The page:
Graduation Year

2015

Document Type

Dissertation

Degree

Ph.D.

Degree Name

Doctor of Philosophy (Ph.D.)

Degree Granting Department

Aging Studies

Major Professor

David Chiriboga, Ph.D.

Co-Major Professor

Kyriakos S. Markides, Ph.D.

Committee Member

Kyriakos S. Markides, Ph.D.

Committee Member

Russell S, Kirby, Ph.D., MS, FACE

Committee Member

Yuri Jang, Ph.D.

Committee Member

Hongdao Meng, Ph.D.

Keywords

Geographic Information System, Multilevel Mediation, Segregation Index

Abstract

Research suggests that living in communities with high densities of persons from their own ethnic group improves the overall health of older Mexican Americans. One hypothesis is that residing in high ethnic density areas allows characteristics of Mexican culture such as strong social ties and social cohesion, to have a beneficial effect. The majority of investigations focused on ethnic density effects, however, have utilized relatively loose interpretations of what constitutes the appropriate social-geographic area to be studied. Moreover it is not clear how certain dimensions of residential segregation are protective or harmful toward health, particularly when measuring ethnic residential segregation from a geographic information systems (GIS) perspective. The effects of ethnic density and segregation have not been directly or quantitatively tested using the kind of multi-level methodology that can effectively capture data from both personal and environmental characteristics. The present study assessed how multiple geographic/neighborhood factors including ethnic density, neighborhood social cohesion, and social ties may serve as resources for health and health service use of older Mexican Americans.

The study had three objectives:

1. To examine whether protective/deleterious effects of ethnic density exist when we use the more commonly used approach to measuring ethnic density (proportion of ethnic group within a specific census unit), and whether the ethnic density effect is increased when an alternative measurement approach (proximity weighted density) is used that relies on more than a single, specific census unit .

2. To examine how different dimensions of ethnic segregation are related to perceived social support, number of social ties, and perception of social cohesion in their neighborhood.

3. To examine whether or not social cohesion mediate the relationship between ethnic density or segregation and health status/health service use.

The study represents a secondary analysis of data from the fifth interview wave of the Hispanic Established Populations for the Epidemiologic Study (H-EPESE; PI: Markides). Using geographic information systems (GIS), proximity weighted ethnic density and residential segregation indices were calculated, as well as more standard measures of density based on composition of the census tract in which participant lived. Since the H-EPESE dataset has a clustered structure where individuals are nested within neighborhoods, multilevel modeling techniques were employed.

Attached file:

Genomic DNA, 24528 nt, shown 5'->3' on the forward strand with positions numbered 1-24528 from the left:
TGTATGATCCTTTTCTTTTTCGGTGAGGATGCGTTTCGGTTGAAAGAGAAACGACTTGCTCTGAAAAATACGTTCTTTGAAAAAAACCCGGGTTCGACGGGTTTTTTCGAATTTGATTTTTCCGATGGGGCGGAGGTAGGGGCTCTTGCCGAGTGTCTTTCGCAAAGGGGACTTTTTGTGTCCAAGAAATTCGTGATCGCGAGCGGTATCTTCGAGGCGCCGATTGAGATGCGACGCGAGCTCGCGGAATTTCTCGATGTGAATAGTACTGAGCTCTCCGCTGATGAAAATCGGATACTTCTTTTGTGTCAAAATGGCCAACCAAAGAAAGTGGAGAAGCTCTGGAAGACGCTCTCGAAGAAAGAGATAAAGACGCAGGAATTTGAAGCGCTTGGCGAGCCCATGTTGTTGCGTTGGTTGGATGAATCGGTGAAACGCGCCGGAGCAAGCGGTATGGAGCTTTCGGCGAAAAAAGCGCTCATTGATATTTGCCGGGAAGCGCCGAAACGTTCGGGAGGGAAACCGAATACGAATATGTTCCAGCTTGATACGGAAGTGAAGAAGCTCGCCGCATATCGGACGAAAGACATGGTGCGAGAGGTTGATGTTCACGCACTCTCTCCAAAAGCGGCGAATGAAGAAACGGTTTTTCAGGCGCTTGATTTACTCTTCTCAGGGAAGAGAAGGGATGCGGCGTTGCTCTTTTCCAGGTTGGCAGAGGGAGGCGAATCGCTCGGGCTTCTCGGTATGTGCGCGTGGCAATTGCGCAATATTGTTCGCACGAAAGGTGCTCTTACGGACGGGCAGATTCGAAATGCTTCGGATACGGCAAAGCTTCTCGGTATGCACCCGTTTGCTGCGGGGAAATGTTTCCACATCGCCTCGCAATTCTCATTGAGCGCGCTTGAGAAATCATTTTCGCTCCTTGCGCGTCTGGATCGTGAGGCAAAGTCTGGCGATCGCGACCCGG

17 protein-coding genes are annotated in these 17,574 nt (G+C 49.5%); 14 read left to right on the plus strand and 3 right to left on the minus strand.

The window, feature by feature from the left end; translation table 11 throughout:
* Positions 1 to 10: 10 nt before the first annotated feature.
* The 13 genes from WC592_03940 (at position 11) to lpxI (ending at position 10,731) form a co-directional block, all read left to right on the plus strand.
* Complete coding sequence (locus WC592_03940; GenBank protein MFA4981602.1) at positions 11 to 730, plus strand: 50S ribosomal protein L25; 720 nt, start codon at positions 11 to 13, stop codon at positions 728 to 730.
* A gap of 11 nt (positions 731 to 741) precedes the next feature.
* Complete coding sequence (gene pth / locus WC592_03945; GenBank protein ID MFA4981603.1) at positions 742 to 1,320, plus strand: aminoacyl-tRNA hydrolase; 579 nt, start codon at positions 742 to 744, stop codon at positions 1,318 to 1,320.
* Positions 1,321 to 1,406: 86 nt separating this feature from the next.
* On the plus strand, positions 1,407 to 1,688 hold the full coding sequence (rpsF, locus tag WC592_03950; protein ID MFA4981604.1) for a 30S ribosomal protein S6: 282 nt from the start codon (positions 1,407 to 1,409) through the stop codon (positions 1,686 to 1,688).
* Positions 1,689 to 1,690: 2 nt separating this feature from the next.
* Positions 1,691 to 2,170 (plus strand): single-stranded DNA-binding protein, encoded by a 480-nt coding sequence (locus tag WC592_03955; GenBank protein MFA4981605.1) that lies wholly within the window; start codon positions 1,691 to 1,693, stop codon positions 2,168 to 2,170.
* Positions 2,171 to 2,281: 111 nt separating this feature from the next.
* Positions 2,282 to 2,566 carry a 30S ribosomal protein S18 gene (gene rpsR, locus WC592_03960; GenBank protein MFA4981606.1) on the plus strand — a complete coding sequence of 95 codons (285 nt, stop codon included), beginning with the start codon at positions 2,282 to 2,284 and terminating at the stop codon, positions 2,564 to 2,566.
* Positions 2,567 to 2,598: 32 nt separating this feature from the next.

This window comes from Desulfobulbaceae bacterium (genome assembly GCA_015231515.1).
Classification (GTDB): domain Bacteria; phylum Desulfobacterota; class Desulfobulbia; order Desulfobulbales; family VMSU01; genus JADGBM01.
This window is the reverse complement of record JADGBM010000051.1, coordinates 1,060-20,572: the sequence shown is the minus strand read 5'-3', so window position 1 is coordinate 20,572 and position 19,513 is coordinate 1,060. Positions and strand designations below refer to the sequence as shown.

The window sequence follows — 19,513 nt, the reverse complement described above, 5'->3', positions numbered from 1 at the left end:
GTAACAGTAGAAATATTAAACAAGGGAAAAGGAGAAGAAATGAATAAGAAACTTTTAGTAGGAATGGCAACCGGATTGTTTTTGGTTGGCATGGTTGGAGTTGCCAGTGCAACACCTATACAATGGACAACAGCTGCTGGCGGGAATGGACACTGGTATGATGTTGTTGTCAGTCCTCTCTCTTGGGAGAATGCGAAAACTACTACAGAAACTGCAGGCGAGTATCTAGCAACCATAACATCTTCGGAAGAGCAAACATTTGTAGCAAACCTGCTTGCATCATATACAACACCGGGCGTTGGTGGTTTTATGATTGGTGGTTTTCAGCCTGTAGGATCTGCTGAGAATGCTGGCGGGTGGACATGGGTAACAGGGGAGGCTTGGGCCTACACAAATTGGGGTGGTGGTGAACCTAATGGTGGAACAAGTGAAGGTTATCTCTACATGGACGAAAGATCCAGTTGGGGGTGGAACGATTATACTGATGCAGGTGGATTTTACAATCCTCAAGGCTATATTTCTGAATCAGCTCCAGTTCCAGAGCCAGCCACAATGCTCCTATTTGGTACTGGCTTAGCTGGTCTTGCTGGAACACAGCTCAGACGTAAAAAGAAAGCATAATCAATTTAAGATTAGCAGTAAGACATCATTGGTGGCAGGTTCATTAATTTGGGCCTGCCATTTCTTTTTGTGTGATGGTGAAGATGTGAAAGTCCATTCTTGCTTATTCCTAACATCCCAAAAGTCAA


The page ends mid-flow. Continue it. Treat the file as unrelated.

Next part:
Results suggest that the several approaches here employed to measure ethnic composition of the local environment are complementary. First, the proportion of Hispanics in the neighborhood as defined by the use of census tracts, is both simple and the data easily accessible to researchers. This proportion, or what is often called density, was found to associate with several outcome measures in much the same way, and with similar proportions of variance as the more complex ways of method. The latter, however, made significant contributions that often were relatively independent of the census tract based proportions and thus add significantly to our understanding of the role of the ethnic neighborhood. These more complex measures, moreover, may potentially contribute even more: analyses using these newer approaches were limited by the lack of street address or census block data. Access to such data was not possible due to confidentiality issues surrounding the use of highly specific geographic information that could potentially identify the participant. Results did strongly suggest the value of a residential segregation index as a means of demonstrating that the ethnic environment and urban-rural composition of the residential environment contributes to our understanding of the importance of social coherence and social ties. It was found for example that older Mexican Americans who lived in neighborhoods with higher exposure segregation (i.e., neighborhoods where an individual from one particular racial/ethnic group has a higher probability of encountering members of another group, rather than from their own group) have higher depressive symptoms, as measured by the Center for Epidemiologic Studies Depression (CES-D) scale. This relationship was mediated by individual level data on perception of social cohesion. While in all cases causal interpretations were limited by the lack of a true experimental design the results generally do demonstrate the value of the newer, complementary, approaches to assessment of racial/ethnic density.

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Gerontology Commons

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